Jan 30, 2012
Hailing from the southern reaches of the Burgundy wine region in France, one can often expect low-acid ripe Chardonnay’s, plenty of oak, and doses of sulfur to make the eyes and nose sting. This wine seemed to have escaped these cliché’s nicely. For one, the wine was not lacking acidity, and at 10 years of age, this is not an everyday feat. Secondly, although there was some oak use, it was used judicially and had integrated quite nicely in this wine. Thirdly, no stinging of the eyes and nose, a great indication that sulfur was used in very low doses.
I don’t know much about this producer, nor could I find much out utilizing my usual information-gathering tactics. Philippe Valette is well-known for working naturally, and that’s about all I could gather. You could read a bit more here.
Date tasted: January 11th, 2012 at 21:15
I don’t mind waxed bottle tops, in fact I rather love them. They signal to me that something interesting awaits me under that cork. Often used on the tops of natural wines, my palate immediately starts to salivate. Not unlike Pavlov’s dog hearing that bell jingling. And, let’s face it, perhaps it helps keep unwanted oxygen out of the bottle. No? However, this wax was not soft and easy to remove. It had hardened into something like cement which I had to chip away into little pieces to reveal the cork. But once I got to the cork and removed it, this is what I found:
Appearance: Golden-yellow color, age not immediately evident on this 10 year old
Nose: Jura-like nose, first thoughts were: What, Tissot? But, a little more delicate. Mineral. I wasn’t immediately sure whether this wine was oxidizized (either from age or wine-making) or if those yeasty-like, “flor-like” notes were from wood. Some Burgundy wines, especially the whites, seemed to go through some growing pains in the late 80’s and early 90’s, with some wines showing some premature oxidation. Let’s give this magnum some time…
Palate: Dry with refreshing acidity. Balanced and long. Interesting at first sips, the wine quickly started to head in the wrong direction. It seemed to start closing and masking the fruit. Even showing some signs of oxidation on the palate. Have we waited too long to drink this wine? Did we open it too soon? Burgundy is always challenging.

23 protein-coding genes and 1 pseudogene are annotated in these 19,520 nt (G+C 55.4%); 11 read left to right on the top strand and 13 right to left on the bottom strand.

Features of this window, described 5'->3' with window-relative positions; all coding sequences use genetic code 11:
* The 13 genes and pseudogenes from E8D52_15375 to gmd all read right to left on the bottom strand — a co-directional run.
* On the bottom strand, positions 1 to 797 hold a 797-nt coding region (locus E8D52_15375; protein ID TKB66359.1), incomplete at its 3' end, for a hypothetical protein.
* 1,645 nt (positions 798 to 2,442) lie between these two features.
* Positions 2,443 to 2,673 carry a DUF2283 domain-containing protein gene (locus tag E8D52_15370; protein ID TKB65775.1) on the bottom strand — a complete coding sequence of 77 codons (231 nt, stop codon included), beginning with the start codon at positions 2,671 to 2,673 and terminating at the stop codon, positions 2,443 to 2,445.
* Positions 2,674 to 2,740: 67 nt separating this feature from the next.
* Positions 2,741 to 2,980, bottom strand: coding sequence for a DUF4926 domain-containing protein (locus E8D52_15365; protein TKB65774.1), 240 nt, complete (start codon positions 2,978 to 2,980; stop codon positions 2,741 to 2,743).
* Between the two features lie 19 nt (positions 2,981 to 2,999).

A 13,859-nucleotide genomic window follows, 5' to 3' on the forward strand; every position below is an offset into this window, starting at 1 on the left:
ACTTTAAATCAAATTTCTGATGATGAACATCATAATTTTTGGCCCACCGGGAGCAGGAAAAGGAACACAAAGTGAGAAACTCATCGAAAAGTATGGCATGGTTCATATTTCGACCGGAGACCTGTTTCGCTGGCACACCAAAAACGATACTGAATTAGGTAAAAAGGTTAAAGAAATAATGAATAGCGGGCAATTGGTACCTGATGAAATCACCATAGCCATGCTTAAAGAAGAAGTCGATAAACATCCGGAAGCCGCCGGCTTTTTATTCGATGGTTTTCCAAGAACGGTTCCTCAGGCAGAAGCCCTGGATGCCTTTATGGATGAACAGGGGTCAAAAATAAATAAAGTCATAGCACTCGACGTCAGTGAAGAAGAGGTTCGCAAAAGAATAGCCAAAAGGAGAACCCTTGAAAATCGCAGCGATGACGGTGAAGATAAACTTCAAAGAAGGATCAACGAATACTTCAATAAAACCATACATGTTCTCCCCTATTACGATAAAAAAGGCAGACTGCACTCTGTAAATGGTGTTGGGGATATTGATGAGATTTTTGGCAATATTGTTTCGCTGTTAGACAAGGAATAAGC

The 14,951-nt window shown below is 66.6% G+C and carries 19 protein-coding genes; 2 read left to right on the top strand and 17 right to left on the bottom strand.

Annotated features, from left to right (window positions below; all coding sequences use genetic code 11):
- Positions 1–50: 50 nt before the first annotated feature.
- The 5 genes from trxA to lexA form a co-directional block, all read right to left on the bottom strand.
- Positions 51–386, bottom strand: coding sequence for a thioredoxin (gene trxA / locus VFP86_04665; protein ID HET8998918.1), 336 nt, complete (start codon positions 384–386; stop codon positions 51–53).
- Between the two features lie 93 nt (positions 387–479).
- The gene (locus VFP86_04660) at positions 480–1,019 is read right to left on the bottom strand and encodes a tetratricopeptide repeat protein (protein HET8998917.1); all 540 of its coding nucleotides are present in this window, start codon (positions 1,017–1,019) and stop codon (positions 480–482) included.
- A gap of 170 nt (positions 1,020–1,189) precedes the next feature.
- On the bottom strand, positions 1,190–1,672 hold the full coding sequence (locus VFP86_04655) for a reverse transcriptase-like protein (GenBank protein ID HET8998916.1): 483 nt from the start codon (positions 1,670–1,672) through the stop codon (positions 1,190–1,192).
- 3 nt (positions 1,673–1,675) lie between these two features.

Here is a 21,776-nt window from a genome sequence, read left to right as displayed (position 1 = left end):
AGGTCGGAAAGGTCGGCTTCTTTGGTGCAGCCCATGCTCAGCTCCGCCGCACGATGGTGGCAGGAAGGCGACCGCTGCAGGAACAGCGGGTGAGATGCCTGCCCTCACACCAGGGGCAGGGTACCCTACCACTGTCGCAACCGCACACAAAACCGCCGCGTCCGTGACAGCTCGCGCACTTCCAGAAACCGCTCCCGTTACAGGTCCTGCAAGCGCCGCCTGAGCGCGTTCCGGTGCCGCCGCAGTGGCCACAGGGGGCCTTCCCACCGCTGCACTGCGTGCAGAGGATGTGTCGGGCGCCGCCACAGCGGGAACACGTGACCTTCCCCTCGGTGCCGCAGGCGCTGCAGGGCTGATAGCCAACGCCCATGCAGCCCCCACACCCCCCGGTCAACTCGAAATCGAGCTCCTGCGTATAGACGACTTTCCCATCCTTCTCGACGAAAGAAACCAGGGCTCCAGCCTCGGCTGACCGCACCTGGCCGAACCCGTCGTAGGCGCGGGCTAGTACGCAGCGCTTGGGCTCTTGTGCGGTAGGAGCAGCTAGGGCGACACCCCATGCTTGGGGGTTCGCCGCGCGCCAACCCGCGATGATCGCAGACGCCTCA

It sooned fooled me into thinking that the wine had hit its prime a few years earlier. Is this possible? Slipping so quickly? A magnum!
But…as more time passed, the wine started to change. Those funky oxidized aromas that this wine hid behind, began to lift. Fruit began to shine and the Chardonnay character really started to come thru. The wine became more focused, the acid more lively. Good thing this was a magnum….it gave us enough wine to allow these changes to come around before the wine was completely drunk up.
One thing to note is that very often the Chardonnay’s from the Mâcon can be quite oily, fat and rich. The only thing this magnum had in common with those charcteristics was the oiliness. It had great texture, mouth feel, concentration and structure.. what else? It wasn’t a fat wine, nor was it rich, and I am grateful for this actually.
And yet again, Burgundy has challenged us, fooled us, played with us. When we reached the end of the bottle, it left us wanting more just so that we could continue to see the evolution that unfolded in our glasses. A wine I would gladly drink again